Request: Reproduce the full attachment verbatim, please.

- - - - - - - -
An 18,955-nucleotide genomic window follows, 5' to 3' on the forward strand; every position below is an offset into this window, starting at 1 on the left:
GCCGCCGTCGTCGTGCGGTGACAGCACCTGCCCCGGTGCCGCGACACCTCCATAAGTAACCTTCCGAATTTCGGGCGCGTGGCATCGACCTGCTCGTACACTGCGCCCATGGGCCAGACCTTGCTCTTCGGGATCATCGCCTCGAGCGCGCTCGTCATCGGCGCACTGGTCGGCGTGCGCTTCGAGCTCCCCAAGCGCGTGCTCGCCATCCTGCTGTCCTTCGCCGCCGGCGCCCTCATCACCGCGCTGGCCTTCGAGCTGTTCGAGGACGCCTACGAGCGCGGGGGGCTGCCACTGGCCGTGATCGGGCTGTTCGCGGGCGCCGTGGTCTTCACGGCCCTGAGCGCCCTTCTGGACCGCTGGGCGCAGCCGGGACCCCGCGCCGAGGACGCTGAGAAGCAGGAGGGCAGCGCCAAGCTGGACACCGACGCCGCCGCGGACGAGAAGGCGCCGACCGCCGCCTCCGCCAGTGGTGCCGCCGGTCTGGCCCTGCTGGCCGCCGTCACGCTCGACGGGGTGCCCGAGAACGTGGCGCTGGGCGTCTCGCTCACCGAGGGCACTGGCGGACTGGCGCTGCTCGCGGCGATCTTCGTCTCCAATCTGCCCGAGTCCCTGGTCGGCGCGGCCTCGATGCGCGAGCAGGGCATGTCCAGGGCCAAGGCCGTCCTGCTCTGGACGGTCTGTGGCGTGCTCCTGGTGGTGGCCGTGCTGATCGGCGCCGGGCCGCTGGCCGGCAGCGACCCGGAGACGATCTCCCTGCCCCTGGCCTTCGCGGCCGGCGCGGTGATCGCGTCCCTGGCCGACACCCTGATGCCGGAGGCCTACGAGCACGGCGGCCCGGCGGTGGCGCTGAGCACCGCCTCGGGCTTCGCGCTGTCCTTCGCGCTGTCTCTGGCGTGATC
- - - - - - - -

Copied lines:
An 18,955-nucleotide genomic window follows, 5' to 3' on the forward strand; every position below is an offset into this window, starting at 1 on the left:
GCCGCCGTCGTCGTGCGGTGACAGCACCTGCCCCGGTGCCGCGACACCTCCATAAGTAACCTTCCGAATTTCGGGCGCGTGGCATCGACCTGCTCGTACACTGCGCCCATGGGCCAGACCTTGCTCTTCGGGATCATCGCCTCGAGCGCGCTCGTCATCGGCGCACTGGTCGGCGTGCGCTTCGAGCTCCCCAAGCGCGTGCTCGCCATCCTGCTGTCCTTCGCCGCCGGCGCCCTCATCACCGCGCTGGCCTTCGAGCTGTTCGAGGACGCCTACGAGCGCGGGGGGCTGCCACTGGCCGTGATCGGGCTGTTCGCGGGCGCCGTGGTCTTCACGGCCCTGAGCGCCCTTCTGGACCGCTGGGCGCAGCCGGGACCCCGCGCCGAGGACGCTGAGAAGCAGGAGGGCAGCGCCAAGCTGGACACCGACGCCGCCGCGGACGAGAAGGCGCCGACCGCCGCCTCCGCCAGTGGTGCCGCCGGTCTGGCCCTGCTGGCCGCCGTCACGCTCGACGGGGTGCCCGAGAACGTGGCGCTGGGCGTCTCGCTCACCGAGGGCACTGGCGGACTGGCGCTGCTCGCGGCGATCTTCGTCTCCAATCTGCCCGAGTCCCTGGTCGGCGCGGCCTCGATGCGCGAGCAGGGCATGTCCAGGGCCAAGGCCGTCCTGCTCTGGACGGTCTGTGGCGTGCTCCTGGTGGTGGCCGTGCTGATCGGCGCCGGGCCGCTGGCCGGCAGCGACCCGGAGACGATCTCCCTGCCCCTGGCCTTCGCGGCCGGCGCGGTGATCGCGTCCCTGGCCGACACCCTGATGCCGGAGGCCTACGAGCACGGCGGCCCGGCGGTGGCGCTGAGCACCGCCTCGGGCTTCGCGCTGTCCTTCGCGCTGTCTCTGGCGTGATC